Ye Shakespeare, in what is now Victoria Street, is undoubtedly an old building and the date 1636, put on sometime this century, probably refers to the year it was built. There is no record, however, of when the first licence was actually granted for its use as an inn. When Sketchley printed his 1775 Directory he makes no mention of Ye Shakespeare in what was then Temple Street, though he does list seventeen other inns in that over-crowded street. There was a Shakespeare in Prince Street in 1776 kept by John Farrell, a victualler and boat keeper, who, when he occupied the premises, took lodgers, but the house was not erected as an Inn or a boarding establishment but as a private residence. Oddly enough there is but one Inn at Stratford-on-Avon named after the poet. It is possible that the house in Temple Street was used as an inn but under another name. A change of name was a frequent occurrence with many hostelries and it makes the certain indentification of many premises extremely difficult. Still, this fine seventeenth century house stands fronting a busy thoroughfare as it has done for three hundred years and there is no reason to believe that it was ever anything but an inn. Ye Shakespeare originally stood in Temple Street, one of the two main roads out of the city. In 1871 Victoria Street was cut across at that point to ease the traffic congestion and at the same time the houses to the right of the inn were demolished to make a way into Church Lane by Temple Church. The fabric of Temple Church was badly damaged during the blitz but the shell remains and the leaning tower overshadows Ye Shakespeare as it has done for centuries. Temple Church, though a ruin, is well worth a visit. It is an interesting experience to walk around this well-preserved precinct and remember that this was the church of the prosperous fourteenth-century weavers containing their ancient Guild Chapel and serving an area noted for its fullers, dyers, weavers and tuckers employed in the cloth trade which once flourished here. The most unusual part of the church is its leaning tower, 113 feet high but five feet out of true. Begun in 1300, the tower subsided when it was half-built and work was suspended for sixty years. This gave rise to the fiction that the tower subsided because it was built on woolsacks. It was indeed metaphorically, but not literally, built on woolsacks; the money from the wealthy wool-trading area provided the funds for building this lovely tower. There must have been a close connection between the church and the house especially in the days when St Paul’s Fair was held in the streets and fields near the church. The Fair was immensely popular and the whole of Bristol would turn out to enjoy the festivities. In 1666 the Bristol Grammar School wrote down its rules and regulations and felt it necesary to include the provision for leave of absence on the usual holy days and 'for the first two days of Paul’s fair.' Incidentally, the fair was not held in 1665, when the Council recorded that, 'for the better prevention of the danger of infection by the plague, resolved that a humble petition be presented to the King’s Majesty for prohibiting the keeping of Saint Paul’s Fair.' We know that John Wesley often preached in Temple Church before his ‘methodism’ alienated him from the Anglican church. There is a tradition that he stabled his horse in the inn’s yard and this could be founded on fact. An old inn, however, attracts legends like a candleflame attracts moths, but no one should take seriously the Dick Turpin legend which is associated with the inn. Turpin may have once ridden to York, but he seldom strayed far from Finchley Common, and there is no record that he ever passed through Bristol. The inn is on one of the principal approaches to the city and it must have witnessed the exits and entrances of many important people but they were never in danger of meeting this particular highwayman on their journeys. There were at least three other Shakespeare inns in Bristol by the eighteenth century but we don’t know when this particular inn was given its name. Legend attributes its name to an alleged visit by Shakespeare himself when the Lord Chamberlain’s Company of players visited Bristol. Again, there is no evidence to lead us to believe that the Bard was among the players who performed at the Guildhall and in any case he died in 1616, twenty years before the house was apparently built. What is true is that Edward Colston, the great philanthropist, was born in Temple Street, a few houses away from the inn, in 1636. It’s a pity the inn wasn’t named after Colston, a man whose name is synonymous with generosity and whose school, almshouse and society all bear witness to the charity of this man of Temple. The external appearance of the inn has remained much the same over the centuries. The imposing half-timbered facade, the two storeys with bays and a single large overhanging gable, and the oak doors are part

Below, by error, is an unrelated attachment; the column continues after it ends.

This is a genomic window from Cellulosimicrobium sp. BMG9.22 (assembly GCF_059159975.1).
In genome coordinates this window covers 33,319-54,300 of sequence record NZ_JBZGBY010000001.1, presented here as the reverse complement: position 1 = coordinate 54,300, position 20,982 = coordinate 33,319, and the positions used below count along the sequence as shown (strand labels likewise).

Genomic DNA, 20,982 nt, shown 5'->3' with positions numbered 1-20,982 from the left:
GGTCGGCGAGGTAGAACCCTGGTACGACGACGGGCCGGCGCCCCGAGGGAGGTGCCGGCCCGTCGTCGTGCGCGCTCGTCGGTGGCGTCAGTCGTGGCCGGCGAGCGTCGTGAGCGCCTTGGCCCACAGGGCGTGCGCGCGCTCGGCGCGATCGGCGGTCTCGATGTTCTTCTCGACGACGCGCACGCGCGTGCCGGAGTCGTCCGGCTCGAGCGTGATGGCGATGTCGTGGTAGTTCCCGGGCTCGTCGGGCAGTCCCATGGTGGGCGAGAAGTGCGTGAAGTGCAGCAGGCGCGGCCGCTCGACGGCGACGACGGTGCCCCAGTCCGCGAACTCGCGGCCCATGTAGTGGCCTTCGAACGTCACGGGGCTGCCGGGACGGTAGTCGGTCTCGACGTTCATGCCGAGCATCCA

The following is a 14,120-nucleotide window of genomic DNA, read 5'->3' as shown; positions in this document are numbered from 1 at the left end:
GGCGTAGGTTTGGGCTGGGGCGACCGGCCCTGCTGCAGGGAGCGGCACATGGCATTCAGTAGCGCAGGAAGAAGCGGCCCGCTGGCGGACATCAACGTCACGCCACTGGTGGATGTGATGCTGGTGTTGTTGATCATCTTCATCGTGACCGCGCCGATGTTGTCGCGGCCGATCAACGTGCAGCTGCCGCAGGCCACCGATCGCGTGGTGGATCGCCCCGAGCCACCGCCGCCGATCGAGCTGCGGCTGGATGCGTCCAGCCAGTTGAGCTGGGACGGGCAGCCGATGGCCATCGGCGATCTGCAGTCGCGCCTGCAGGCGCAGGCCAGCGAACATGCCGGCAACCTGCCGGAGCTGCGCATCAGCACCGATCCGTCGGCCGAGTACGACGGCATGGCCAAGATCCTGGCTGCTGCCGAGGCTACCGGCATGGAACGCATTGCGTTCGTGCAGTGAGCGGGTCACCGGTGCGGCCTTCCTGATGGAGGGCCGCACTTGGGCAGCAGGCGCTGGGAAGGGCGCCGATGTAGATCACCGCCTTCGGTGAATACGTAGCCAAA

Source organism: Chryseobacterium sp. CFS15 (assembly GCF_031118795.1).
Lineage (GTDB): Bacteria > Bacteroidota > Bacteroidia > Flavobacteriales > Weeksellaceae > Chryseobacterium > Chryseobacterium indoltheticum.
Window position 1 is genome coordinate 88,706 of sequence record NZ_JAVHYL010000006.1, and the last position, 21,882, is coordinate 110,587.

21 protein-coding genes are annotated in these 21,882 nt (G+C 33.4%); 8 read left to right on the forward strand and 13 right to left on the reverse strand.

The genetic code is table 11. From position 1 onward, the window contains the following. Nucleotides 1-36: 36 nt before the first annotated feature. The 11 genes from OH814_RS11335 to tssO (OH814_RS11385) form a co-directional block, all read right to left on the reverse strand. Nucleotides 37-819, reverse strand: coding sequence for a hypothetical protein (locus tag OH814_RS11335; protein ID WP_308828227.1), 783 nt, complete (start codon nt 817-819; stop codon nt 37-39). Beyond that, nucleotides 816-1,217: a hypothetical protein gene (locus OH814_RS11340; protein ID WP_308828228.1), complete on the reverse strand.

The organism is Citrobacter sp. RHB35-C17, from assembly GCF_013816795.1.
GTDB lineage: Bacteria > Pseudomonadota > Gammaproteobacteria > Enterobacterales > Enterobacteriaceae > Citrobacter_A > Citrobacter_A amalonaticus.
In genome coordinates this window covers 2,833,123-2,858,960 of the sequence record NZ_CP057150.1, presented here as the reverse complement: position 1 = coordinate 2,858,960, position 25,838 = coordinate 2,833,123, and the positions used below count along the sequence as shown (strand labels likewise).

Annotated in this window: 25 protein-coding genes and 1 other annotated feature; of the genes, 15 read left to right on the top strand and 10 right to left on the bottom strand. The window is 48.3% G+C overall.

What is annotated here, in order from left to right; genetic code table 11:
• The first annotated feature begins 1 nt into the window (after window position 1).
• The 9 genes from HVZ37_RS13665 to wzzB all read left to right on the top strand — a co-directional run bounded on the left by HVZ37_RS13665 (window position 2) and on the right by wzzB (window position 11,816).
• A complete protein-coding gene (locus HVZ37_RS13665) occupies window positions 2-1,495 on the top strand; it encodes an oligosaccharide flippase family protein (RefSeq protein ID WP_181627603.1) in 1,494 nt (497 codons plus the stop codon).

St.Peters Hospital Bristol BS1